WHITFIELD: Why does she want to be president? Why does she seem to continue fighting no matter what the headlines are? No matter what, you know, the vernacular coming out of the White House about her. But what is driving, you know, her to want to be president, do you think?
GOODWIN: Well, so back in 2016 there was this whole draft Warren moment when people were really looking for like a progressive lefty alternative to Hillary Clinton. And she kind of passed on that. And then Bernie Sanders really filled that space.
So I think part of it is just seeing, you know, that there were a lot of people who wanted her to run and she feels like she has the message that also caught fire that Bernie Sanders had.
So I think she feels like she can be the progressive champion for the party and that she has the experience and that she has been saying this message for so long, so there's an authenticity aspect to it.
And she just -- she thinks she has a shot. She thinks this can be her moment.
WHITFIELD: All right. Liz Goodwin, David Swerdlick, Lynn Sweet -- thanks to all of you. Appreciate it.
SWERDLICK: Thanks -- Fred.
WHITFIELD: Again, we're all standing by to hear from Senator Warren herself when she takes to the stage there in Lawrence, Massachusetts. And, of course, you see the crowd there building, the excitement. We'll take you back there as it happens.
Meantime, former Starbucks CEO Howard Schultz will join CNN live from Houston to talk about his possible Independent run in the 2020 election. He joins our Poppy Harlow Tuesday night, 10:00 Eastern, right here on CNN.
Still ahead Jeff Bezos, the billionaire owner of Amazon and the "Washington Post" accusing the publisher of the "National Enquirer" of trying to blackmail him.
Up next, we'll hear why Bezos is also raising concerns about the "Enquirer's" possible ties to Saudi Arabia.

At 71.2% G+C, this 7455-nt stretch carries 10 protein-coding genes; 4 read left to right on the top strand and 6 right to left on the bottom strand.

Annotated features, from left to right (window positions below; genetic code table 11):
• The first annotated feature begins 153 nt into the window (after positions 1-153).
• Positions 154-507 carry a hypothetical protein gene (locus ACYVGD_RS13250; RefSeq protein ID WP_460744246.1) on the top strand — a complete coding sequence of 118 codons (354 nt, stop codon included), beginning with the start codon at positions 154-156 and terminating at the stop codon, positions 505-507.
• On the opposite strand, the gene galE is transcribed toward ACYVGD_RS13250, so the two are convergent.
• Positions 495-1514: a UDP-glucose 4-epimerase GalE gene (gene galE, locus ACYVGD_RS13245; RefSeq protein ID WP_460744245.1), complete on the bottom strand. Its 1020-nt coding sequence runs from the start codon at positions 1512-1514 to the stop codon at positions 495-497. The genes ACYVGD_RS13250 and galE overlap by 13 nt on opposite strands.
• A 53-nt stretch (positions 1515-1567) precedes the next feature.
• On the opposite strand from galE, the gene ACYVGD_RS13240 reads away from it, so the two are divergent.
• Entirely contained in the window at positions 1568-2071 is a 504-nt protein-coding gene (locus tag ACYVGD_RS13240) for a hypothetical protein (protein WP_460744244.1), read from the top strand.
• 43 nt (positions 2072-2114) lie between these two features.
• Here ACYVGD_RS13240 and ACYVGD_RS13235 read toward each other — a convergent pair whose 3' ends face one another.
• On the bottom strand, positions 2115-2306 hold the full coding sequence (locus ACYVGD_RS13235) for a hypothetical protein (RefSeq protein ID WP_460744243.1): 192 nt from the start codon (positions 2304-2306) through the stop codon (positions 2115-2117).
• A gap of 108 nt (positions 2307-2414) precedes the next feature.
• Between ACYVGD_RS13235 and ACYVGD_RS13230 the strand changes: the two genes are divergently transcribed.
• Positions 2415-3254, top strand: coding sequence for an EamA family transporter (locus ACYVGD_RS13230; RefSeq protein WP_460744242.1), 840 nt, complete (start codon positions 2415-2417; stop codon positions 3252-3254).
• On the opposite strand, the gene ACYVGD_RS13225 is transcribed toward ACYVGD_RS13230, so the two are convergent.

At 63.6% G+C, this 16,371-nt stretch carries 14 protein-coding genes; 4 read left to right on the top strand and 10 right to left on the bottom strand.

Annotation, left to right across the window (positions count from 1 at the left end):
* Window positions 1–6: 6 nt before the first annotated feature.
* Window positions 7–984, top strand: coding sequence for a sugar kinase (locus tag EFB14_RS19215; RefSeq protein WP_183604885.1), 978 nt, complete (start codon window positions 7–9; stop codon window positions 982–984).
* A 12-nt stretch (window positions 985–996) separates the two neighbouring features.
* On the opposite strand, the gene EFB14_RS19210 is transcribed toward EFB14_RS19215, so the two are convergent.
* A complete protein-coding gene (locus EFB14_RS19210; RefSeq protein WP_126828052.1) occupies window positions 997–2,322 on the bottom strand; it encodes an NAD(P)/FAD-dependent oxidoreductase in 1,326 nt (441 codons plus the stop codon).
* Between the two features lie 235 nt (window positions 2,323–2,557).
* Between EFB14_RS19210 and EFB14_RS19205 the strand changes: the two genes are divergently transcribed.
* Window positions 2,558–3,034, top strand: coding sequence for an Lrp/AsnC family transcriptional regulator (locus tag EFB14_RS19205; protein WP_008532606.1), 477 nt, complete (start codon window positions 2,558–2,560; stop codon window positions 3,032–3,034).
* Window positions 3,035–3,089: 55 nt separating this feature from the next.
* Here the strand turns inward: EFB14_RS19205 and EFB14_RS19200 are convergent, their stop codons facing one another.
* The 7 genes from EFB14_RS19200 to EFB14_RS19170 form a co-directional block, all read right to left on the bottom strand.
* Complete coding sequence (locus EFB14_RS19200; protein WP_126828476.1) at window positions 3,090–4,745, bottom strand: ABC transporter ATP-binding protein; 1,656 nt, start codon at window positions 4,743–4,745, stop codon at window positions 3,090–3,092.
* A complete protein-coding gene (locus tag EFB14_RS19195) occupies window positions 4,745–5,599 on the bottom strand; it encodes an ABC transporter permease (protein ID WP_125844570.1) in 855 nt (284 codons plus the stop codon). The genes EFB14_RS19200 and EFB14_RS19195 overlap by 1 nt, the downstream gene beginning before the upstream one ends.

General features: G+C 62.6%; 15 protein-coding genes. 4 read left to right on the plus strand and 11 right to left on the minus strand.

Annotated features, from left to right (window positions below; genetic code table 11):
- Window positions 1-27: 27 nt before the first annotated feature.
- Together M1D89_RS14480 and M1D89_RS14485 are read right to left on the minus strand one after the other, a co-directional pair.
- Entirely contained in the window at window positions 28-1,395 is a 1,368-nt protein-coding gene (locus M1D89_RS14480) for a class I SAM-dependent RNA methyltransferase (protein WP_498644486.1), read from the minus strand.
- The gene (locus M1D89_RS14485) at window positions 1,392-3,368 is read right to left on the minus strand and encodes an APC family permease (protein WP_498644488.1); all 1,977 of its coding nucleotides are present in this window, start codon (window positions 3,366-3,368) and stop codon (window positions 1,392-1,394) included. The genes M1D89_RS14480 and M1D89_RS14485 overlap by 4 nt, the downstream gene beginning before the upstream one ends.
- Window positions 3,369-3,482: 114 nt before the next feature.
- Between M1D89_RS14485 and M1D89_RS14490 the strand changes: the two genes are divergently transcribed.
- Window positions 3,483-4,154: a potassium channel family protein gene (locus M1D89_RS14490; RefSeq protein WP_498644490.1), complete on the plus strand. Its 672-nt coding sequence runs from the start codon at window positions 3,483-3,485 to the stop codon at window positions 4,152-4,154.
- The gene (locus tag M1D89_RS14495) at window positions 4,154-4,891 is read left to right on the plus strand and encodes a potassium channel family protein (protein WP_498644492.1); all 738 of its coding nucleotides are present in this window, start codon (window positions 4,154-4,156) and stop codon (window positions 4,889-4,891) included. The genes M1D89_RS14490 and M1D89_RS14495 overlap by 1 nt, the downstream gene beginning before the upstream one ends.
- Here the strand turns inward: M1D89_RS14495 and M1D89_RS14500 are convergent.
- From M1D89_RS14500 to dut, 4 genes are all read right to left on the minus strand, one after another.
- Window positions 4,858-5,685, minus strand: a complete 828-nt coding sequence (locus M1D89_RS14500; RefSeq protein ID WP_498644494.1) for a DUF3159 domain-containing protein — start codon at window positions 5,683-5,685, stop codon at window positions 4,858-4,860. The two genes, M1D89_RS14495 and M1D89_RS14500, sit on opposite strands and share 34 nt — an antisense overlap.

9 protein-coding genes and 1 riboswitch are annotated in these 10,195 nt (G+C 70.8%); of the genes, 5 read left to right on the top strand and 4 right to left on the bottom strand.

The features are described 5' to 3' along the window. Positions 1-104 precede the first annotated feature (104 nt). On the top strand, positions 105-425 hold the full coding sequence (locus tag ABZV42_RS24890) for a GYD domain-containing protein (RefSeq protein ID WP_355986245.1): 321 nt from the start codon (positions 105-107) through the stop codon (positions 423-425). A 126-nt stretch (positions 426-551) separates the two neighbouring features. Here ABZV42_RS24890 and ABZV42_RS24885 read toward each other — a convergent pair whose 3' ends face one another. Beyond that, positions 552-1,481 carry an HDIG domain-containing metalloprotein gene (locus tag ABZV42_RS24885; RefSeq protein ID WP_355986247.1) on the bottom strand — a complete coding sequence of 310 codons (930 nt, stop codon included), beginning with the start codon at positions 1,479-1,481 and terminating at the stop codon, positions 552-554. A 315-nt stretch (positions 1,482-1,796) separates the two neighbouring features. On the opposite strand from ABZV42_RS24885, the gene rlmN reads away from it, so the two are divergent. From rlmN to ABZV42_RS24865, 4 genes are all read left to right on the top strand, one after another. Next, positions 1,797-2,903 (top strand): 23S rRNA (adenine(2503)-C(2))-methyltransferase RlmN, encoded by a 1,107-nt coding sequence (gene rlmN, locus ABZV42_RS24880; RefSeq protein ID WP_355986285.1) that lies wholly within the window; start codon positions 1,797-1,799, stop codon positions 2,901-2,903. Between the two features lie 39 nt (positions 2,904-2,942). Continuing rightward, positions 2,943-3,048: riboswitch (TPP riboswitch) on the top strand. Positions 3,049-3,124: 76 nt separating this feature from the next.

[11:14:05] (COMMERCIAL BREAK)
WHITFIELD: All right. Welcome back.
Live pictures right now out of Lawrence, Massachusetts where Senator Elizabeth Warren is expected to announce that she is officially joining the race for president of the United States.
We expect to hear from her at any moment. Of course, when that happens, we'll take you there live.
Sources tell CNN, federal prosecutors are now investigating the explosive allegations Amazon founder Jeff Bezos is leveling against "National Enquirer" publisher AMI. Bezos is accusing AMI of attempting to extort and blackmail him.
And as CNN's Alexander Marquardt explains, the company's possible ties to Saudi Arabia are also being questioned.
ALEX MARQUARDT, CNN SENIOR NATIONAL CORRESPONDENT (voice over): The "National Enquirer's" parent company hitting back at stinging allegations and revelations by Amazon founder Jeff Bezos, saying in a statement it "believes fervently that it acted lawfully". That it was "in good faith negotiations to resolve all matters" with Bezos.
American Media Inc., or AMI, also promising to launch an internal investigation into Bezos' long list of claims against them, including what he called extortion and blackmail when AMI threatened to leak risque photos of him. Sources telling CNN, federal prosecutors are also looking into his accusations.
In his blog post, Bezos alleges that AMI had a cozy relationship, not just with the Trump White House but with Saudi Arabia, also alleged in published reports. Last year, AMI put out a 97-page glossy magazine, heralding the Kingdom's new Crown Prince and his vision ahead of his trip to the U.S.